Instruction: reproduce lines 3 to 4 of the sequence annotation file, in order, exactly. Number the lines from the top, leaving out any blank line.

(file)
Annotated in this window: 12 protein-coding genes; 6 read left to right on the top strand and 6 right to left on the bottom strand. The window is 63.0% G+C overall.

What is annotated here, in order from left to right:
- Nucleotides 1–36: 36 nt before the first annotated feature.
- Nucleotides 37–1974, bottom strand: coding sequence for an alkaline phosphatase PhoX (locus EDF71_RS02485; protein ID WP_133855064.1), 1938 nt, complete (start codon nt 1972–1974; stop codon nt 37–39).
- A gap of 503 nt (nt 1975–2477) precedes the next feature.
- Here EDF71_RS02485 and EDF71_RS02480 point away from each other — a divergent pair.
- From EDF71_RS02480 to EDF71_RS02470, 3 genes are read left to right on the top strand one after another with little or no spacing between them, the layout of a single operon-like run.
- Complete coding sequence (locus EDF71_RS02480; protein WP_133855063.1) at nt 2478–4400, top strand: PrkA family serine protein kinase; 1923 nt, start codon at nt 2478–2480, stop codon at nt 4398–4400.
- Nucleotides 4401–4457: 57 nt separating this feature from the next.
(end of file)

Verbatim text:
- Nucleotides 1–36: 36 nt before the first annotated feature.
- Nucleotides 37–1974, bottom strand: coding sequence for an alkaline phosphatase PhoX (locus EDF71_RS02485; protein ID WP_133855064.1), 1938 nt, complete (start codon nt 1972–1974; stop codon nt 37–39).